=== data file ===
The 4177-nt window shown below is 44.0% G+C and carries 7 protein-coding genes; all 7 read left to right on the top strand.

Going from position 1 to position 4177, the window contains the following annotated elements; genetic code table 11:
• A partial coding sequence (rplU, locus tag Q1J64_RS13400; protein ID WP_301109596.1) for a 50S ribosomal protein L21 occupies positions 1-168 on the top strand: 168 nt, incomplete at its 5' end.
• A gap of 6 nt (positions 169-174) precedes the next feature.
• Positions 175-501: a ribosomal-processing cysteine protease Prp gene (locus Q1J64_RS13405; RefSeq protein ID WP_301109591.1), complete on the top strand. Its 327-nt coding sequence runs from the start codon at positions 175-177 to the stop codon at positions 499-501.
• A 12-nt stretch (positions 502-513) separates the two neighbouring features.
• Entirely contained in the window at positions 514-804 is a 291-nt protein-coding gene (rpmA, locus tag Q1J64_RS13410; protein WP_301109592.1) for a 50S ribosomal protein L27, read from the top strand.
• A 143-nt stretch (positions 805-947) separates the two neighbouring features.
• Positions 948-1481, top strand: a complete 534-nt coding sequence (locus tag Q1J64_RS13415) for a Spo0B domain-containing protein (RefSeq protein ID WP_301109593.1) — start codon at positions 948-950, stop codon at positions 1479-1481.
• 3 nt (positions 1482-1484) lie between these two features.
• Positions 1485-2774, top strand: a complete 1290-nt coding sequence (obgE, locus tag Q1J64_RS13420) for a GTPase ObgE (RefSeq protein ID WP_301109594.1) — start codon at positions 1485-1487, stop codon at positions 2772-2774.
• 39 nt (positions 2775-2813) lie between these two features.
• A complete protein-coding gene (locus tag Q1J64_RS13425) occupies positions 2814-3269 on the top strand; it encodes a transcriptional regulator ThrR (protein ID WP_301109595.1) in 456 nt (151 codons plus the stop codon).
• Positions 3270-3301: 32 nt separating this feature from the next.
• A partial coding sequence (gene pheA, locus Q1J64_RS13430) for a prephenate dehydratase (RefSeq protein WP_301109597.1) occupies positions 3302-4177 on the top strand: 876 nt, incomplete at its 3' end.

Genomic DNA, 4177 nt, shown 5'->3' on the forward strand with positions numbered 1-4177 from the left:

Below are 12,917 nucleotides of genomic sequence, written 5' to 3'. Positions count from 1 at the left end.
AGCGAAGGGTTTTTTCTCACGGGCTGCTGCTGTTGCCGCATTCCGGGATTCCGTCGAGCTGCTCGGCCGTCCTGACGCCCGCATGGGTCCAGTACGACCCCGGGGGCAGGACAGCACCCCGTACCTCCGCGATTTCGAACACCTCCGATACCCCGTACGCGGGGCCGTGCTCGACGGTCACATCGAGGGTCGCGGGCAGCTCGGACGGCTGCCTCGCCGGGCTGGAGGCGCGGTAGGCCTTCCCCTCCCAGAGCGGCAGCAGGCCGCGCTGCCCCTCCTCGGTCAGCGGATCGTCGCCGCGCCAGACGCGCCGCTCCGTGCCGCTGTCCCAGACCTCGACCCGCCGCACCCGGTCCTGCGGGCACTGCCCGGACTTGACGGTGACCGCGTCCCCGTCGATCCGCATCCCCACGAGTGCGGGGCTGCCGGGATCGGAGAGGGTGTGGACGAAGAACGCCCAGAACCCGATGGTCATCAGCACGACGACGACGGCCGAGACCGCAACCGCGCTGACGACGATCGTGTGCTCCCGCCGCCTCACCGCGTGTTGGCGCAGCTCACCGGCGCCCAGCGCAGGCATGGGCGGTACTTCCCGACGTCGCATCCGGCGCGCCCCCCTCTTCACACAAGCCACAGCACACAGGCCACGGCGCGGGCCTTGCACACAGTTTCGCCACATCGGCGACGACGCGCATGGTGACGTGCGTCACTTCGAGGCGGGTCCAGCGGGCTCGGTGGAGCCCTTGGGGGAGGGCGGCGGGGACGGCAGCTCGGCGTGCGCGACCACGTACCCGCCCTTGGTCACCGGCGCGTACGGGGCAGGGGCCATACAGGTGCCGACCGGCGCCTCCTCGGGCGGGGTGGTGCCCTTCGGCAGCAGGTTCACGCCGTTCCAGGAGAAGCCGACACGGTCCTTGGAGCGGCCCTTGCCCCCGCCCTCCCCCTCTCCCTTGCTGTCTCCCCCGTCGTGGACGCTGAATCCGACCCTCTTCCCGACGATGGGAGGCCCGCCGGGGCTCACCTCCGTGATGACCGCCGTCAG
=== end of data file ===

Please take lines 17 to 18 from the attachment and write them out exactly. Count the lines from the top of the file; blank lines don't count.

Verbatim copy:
Below are 12,917 nucleotides of genomic sequence, written 5' to 3'. Positions count from 1 at the left end.
AGCGAAGGGTTTTTTCTCACGGGCTGCTGCTGTTGCCGCATTCCGGGATTCCGTCGAGCTGCTCGGCCGTCCTGACGCCCGCATGGGTCCAGTACGACCCCGGGGGCAGGACAGCACCCCGTACCTCCGCGATTTCGAACACCTCCGATACCCCGTACGCGGGGCCGTGCTCGACGGTCACATCGAGGGTCGCGGGCAGCTCGGACGGCTGCCTCGCCGGGCTGGAGGCGCGGTAGGCCTTCCCCTCCCAGAGCGGCAGCAGGCCGCGCTGCCCCTCCTCGGTCAGCGGATCGTCGCCGCGCCAGACGCGCCGCTCCGTGCCGCTGTCCCAGACCTCGACCCGCCGCACCCGGTCCTGCGGGCACTGCCCGGACTTGACGGTGACCGCGTCCCCGTCGATCCGCATCCCCACGAGTGCGGGGCTGCCGGGATCGGAGAGGGTGTGGACGAAGAACGCCCAGAACCCGATGGTCATCAGCACGACGACGACGGCCGAGACCGCAACCGCGCTGACGACGATCGTGTGCTCCCGCCGCCTCACCGCGTGTTGGCGCAGCTCACCGGCGCCCAGCGCAGGCATGGGCGGTACTTCCCGACGTCGCATCCGGCGCGCCCCCCTCTTCACACAAGCCACAGCACACAGGCCACGGCGCGGGCCTTGCACACAGTTTCGCCACATCGGCGACGACGCGCATGGTGACGTGCGTCACTTCGAGGCGGGTCCAGCGGGCTCGGTGGAGCCCTTGGGGGAGGGCGGCGGGGACGGCAGCTCGGCGTGCGCGACCACGTACCCGCCCTTGGTCACCGGCGCGTACGGGGCAGGGGCCATACAGGTGCCGACCGGCGCCTCCTCGGGCGGGGTGGTGCCCTTCGGCAGCAGGTTCACGCCGTTCCAGGAGAAGCCGACACGGTCCTTGGAGCGGCCCTTGCCCCCGCCCTCCCCCTCTCCCTTGCTGTCTCCCCCGTCGTGGACGCTGAATCCGACCCTCTTCCCGACGATGGGAGGCCCGCCGGGGCTCACCTCCGTGATGACCGCCGTCAG